I could probably cite hundreds of articles and essays in which the idea of illness and death as a deserved punishment for sins either of omission or commission is expressed or subtly embedded. This happens to be the one I came across today, and she says it so well I want to repeat it here.
Cathy Seipp died Wednesday after a five year battle with lung cancer, at the age of 49. Apparently she was a devoted mom, a bit on the grouchy side, an unorthodox soul, and “the social, spiritual, and pugilistic core of the Los Angeles media scene.”
Her friend Susan Estrich eulogises her, including some of Cathy’s owns words concerning lung cancer:
“I’m beginning to feel a responsibility to point out that lung cancer, which kills more people annually (about 163,000) than the next four most common cancers (colon, breast, pancreatic and prostate) combined, is terribly underfunded compared to other diseases: $950 in research money per lung cancer death, compared to $8,800 for breast cancer and $34,000 for AIDS.
“That’s because the vast majority of lung cancer (about 85 percent) is still caused by smoking, even though the rate for lifelong nonsmoking women like me (and Christopher Reeve’s widow) has been going up for some mysterious reason, and the general attitude is that smokers deserve whatever they get.
“But half of all lung cancer patients have been nonsmokers by the time of diagnosis, sometimes for decades, like Warren Zevon. If they deserve to get sick, then I suppose so do people who are overweight or don’t exercise or who have promiscuous sex with strangers, all of which are contributing factors for various illnesses that get much more sympathy in the form of research dollars. Maybe the amount of attention we pay to a disease should have less to do with how many celebrities, magazine editors and junk bond kings carry its banner, and more with how many people actually die of it.”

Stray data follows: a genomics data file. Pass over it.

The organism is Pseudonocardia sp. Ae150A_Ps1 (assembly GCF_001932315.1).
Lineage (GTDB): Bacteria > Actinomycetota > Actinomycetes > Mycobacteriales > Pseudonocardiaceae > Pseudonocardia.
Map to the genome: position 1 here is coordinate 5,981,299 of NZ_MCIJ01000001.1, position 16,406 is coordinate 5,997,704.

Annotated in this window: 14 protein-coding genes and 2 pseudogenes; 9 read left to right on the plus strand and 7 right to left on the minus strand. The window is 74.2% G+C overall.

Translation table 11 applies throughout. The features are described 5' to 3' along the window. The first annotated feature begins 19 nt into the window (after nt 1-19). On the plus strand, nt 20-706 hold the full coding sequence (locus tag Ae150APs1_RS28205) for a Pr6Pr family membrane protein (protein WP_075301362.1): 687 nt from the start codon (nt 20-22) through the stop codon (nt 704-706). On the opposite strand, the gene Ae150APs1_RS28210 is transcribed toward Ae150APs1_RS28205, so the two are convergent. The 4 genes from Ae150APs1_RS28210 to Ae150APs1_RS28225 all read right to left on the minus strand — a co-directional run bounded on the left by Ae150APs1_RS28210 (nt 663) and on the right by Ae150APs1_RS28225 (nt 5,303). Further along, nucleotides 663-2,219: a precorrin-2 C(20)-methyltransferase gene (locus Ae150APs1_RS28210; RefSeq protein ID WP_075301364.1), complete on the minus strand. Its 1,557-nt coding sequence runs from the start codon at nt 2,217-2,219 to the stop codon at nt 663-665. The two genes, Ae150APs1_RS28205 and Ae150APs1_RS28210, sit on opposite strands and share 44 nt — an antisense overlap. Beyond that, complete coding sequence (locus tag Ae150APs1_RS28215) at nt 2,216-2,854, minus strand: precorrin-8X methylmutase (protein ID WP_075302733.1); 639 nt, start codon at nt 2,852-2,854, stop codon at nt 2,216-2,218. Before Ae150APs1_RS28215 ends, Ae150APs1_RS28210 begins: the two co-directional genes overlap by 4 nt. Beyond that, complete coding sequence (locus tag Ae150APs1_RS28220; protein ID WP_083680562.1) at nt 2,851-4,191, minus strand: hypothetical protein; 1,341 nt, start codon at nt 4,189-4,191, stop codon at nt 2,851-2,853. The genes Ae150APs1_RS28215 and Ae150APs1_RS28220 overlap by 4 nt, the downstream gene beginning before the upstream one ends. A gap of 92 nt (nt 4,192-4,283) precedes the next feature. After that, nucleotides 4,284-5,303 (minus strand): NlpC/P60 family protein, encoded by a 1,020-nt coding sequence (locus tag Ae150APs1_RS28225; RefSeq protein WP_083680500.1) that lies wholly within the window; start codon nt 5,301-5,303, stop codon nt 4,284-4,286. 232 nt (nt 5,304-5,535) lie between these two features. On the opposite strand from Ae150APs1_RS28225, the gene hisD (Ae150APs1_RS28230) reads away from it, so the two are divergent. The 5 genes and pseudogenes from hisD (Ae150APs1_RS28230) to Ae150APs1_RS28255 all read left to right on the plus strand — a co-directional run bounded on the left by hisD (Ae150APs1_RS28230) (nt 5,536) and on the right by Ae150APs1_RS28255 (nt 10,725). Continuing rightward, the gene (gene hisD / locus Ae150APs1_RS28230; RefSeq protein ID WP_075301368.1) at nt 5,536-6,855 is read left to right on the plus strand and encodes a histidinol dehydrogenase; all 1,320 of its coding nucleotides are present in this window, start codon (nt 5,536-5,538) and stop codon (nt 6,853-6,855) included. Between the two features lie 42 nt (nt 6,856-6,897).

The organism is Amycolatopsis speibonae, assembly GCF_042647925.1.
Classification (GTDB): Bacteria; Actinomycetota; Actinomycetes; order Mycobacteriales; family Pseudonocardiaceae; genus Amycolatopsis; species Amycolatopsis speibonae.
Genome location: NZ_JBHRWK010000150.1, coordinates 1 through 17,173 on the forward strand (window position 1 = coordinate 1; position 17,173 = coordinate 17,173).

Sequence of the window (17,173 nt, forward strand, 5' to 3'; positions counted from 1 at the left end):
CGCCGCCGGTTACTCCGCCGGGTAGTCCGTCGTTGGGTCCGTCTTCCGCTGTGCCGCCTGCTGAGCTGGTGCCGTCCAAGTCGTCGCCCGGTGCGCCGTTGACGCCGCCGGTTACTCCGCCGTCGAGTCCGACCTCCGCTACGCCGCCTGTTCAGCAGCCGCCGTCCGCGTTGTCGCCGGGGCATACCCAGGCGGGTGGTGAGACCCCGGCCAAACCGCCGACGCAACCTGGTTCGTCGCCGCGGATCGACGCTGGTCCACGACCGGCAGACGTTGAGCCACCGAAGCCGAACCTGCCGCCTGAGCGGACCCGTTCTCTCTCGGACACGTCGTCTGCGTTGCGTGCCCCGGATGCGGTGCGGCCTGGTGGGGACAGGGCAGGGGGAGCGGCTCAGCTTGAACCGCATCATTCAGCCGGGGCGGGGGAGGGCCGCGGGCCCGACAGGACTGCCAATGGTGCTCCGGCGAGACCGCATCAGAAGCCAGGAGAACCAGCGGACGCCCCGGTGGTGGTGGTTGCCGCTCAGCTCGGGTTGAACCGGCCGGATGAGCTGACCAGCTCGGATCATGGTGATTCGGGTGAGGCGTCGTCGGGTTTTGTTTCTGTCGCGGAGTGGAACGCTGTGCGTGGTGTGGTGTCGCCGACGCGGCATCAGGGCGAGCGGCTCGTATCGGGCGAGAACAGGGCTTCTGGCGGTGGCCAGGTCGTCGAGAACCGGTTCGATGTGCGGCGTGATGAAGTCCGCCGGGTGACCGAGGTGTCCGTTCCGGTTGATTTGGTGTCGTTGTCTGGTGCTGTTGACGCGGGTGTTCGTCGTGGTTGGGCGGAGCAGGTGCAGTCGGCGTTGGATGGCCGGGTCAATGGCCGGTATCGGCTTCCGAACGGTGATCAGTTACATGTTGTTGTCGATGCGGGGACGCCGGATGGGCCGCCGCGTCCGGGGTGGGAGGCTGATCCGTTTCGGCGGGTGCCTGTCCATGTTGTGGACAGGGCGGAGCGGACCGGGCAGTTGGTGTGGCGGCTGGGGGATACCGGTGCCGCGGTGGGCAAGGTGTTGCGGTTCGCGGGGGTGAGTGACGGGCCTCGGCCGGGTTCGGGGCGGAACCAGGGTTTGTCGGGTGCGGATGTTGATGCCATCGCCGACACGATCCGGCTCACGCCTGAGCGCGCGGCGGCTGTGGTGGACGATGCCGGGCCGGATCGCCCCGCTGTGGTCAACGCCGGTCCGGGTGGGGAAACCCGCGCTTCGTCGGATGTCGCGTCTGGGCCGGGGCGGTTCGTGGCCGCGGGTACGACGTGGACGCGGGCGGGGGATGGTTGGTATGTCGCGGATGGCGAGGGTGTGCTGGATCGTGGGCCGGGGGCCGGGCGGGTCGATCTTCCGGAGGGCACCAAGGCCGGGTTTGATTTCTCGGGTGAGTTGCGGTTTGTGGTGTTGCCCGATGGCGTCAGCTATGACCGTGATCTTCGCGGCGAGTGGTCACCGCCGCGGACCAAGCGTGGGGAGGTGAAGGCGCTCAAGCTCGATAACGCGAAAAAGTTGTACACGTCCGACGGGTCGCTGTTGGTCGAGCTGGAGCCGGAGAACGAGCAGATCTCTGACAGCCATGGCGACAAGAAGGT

Maybe it’s more complicated than that — for one thing, tax dollars spent on x are tax dollars not spent on y, which might be equally or more beneficial than x, and if we can prevent a disease rather than spend money to cure or treat it over and over, all the better for everyone, including the would-be patient — but at the core in our culture there is an element of blame, of just desserts, of some kind of justice done when a person becomes ill or dies because of what we think we can identify in our wisdom as bad choices, rather than simply an acknowledgment and sorrow that there are consequences that follow all our actions, including ones we make blindly, as children and teens, ignorantly, addictively, imitatively, thinking we are choosing a lesser evil over a greater one, and of course genetically, by being born to our parents.